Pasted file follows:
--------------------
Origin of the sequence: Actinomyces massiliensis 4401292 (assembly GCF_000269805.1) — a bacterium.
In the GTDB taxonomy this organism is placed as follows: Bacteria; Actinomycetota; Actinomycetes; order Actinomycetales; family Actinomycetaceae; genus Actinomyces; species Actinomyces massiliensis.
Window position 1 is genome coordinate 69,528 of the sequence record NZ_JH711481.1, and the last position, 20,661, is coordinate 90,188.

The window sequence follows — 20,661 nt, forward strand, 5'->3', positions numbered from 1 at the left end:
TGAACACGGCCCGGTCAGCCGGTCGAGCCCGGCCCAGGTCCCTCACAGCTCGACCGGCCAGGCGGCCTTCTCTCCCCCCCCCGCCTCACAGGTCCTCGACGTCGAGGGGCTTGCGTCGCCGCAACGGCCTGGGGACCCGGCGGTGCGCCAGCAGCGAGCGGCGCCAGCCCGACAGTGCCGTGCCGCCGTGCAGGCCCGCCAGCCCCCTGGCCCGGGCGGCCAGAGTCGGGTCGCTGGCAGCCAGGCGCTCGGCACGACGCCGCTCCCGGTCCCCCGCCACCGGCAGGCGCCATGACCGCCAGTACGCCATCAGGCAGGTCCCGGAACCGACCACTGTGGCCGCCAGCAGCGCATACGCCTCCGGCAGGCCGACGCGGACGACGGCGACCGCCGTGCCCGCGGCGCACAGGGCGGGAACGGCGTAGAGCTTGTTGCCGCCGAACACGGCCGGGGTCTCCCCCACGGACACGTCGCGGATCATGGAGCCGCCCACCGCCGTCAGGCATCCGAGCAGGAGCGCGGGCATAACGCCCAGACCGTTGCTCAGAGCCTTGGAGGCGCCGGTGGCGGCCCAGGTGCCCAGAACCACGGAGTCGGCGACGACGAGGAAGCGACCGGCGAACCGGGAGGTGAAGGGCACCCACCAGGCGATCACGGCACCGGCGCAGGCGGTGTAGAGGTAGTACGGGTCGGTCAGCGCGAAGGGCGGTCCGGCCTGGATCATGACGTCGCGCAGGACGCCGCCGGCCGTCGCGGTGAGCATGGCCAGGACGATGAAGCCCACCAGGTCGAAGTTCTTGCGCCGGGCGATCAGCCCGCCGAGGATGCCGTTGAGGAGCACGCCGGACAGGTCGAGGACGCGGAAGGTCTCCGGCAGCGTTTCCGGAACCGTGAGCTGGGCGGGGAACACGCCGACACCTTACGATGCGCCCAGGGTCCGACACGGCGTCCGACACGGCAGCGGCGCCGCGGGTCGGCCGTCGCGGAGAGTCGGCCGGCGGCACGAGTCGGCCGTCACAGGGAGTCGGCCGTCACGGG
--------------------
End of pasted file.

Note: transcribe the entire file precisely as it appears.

Origin of the sequence: Actinomyces massiliensis 4401292 (assembly GCF_000269805.1) — a bacterium.
In the GTDB taxonomy this organism is placed as follows: Bacteria; Actinomycetota; Actinomycetes; order Actinomycetales; family Actinomycetaceae; genus Actinomyces; species Actinomyces massiliensis.
Window position 1 is genome coordinate 69,528 of the sequence record NZ_JH711481.1, and the last position, 20,661, is coordinate 90,188.

The window sequence follows — 20,661 nt, forward strand, 5'->3', positions numbered from 1 at the left end:
TGAACACGGCCCGGTCAGCCGGTCGAGCCCGGCCCAGGTCCCTCACAGCTCGACCGGCCAGGCGGCCTTCTCTCCCCCCCCCGCCTCACAGGTCCTCGACGTCGAGGGGCTTGCGTCGCCGCAACGGCCTGGGGACCCGGCGGTGCGCCAGCAGCGAGCGGCGCCAGCCCGACAGTGCCGTGCCGCCGTGCAGGCCCGCCAGCCCCCTGGCCCGGGCGGCCAGAGTCGGGTCGCTGGCAGCCAGGCGCTCGGCACGACGCCGCTCCCGGTCCCCCGCCACCGGCAGGCGCCATGACCGCCAGTACGCCATCAGGCAGGTCCCGGAACCGACCACTGTGGCCGCCAGCAGCGCATACGCCTCCGGCAGGCCGACGCGGACGACGGCGACCGCCGTGCCCGCGGCGCACAGGGCGGGAACGGCGTAGAGCTTGTTGCCGCCGAACACGGCCGGGGTCTCCCCCACGGACACGTCGCGGATCATGGAGCCGCCCACCGCCGTCAGGCATCCGAGCAGGAGCGCGGGCATAACGCCCAGACCGTTGCTCAGAGCCTTGGAGGCGCCGGTGGCGGCCCAGGTGCCCAGAACCACGGAGTCGGCGACGACGAGGAAGCGACCGGCGAACCGGGAGGTGAAGGGCACCCACCAGGCGATCACGGCACCGGCGCAGGCGGTGTAGAGGTAGTACGGGTCGGTCAGCGCGAAGGGCGGTCCGGCCTGGATCATGACGTCGCGCAGGACGCCGCCGGCCGTCGCGGTGAGCATGGCCAGGACGATGAAGCCCACCAGGTCGAAGTTCTTGCGCCGGGCGATCAGCCCGCCGAGGATGCCGTTGAGGAGCACGCCGGACAGGTCGAGGACGCGGAAGGTCTCCGGCAGCGTTTCCGGAACCGTGAGCTGGGCGGGGAACACGCCGACACCTTACGATGCGCCCAGGGTCCGACACGGCGTCCGACACGGCAGCGGCGCCGCGGGTCGGCCGTCGCGGAGAGTCGGCCGGCGGCACGAGTCGGCCGTCACAGGGAGTCGGCCGTCACGGG